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12 Is echocardiography alone sufficient for reliable cascade screening of first degree relatives of patients with bicuspid aortic valves?
  1. Radoslaw Debiec1,
  2. Sue Coolman1,
  3. Nilesh J Samani1,
  4. Aidan Bolger2
  1. 1Leicester Cardiovascular Biomedical Research Unit, Department of Cardiovascular Sciences, University of Leicester, Leicester, UK
  2. 2East Midlands Congenital Centre, Glenfield General Hospital, Leicester, UK

Abstract

Background Bicuspid aortic valve (BAV) is the commonest valvular congenital heart defect, affecting around 1% of the population. BAV shows strong familial clustering and is thought to be inherited as an oligogenic, autosomal dominant trait with incomplete penetrance. Guidelines recommend cascade screening of first degree relatives of patients with BAV using echocardiography but the effectiveness of this approach is unknown. Incomplete penetrance can negatively influence screening programs leading to non-detection of silent carriers.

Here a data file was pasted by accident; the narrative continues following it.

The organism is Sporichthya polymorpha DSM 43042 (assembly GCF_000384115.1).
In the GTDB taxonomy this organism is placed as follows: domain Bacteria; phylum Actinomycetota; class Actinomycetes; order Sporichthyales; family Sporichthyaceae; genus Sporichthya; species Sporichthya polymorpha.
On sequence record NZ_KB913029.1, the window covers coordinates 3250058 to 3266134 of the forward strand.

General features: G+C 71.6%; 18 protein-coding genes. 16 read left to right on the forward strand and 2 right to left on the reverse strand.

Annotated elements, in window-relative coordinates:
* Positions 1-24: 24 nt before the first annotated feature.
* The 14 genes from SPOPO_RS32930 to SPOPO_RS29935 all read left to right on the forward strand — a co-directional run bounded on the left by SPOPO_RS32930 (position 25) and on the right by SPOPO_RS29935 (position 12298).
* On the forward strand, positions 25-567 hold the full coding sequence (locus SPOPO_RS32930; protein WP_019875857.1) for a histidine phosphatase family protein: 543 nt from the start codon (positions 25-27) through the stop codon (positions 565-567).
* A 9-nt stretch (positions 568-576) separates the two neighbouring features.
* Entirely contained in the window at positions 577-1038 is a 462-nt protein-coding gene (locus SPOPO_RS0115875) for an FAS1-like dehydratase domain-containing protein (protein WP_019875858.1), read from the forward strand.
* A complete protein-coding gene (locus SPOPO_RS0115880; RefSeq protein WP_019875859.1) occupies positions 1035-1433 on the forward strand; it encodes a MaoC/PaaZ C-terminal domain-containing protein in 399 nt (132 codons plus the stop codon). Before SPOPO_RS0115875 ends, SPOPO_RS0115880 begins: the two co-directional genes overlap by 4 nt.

Aim To assess the prevalence of incomplete penetrance of BAV among families with the familial form of the disease.

Methods Consecutive patients with a diagnosis of BAV presenting to Glenfield Hospital, Leicester were recruited. First degree relatives were screened for the presence of BAV using transthoracic echocardiography. In families with at least two affected individuals, screening was extended to second-degree relatives.

Results 425 participants were recruited to the study (298 with BAV, 127 unaffected relatives). 16 multigenerational pedigrees with multiple affected subjects were identified. Incomplete penetrance was observed in three of sixteen pedigrees (19%), meaning that echocardiographic screening demonstrated the absence of BAV in a particular generation and the presence of BAV in the subsequent generation of the same lineage

Conclusions Incomplete penetrance is common in pedigrees with familial forms of BAV. This phenomenon may reduce the effectiveness of cascade screening for BAV using echocardiography alone as it fails to identify silent carriers. A better understanding of the genetics of familial BAV might lead to improvements in the effectiveness of cascade screening programmes for the condition.

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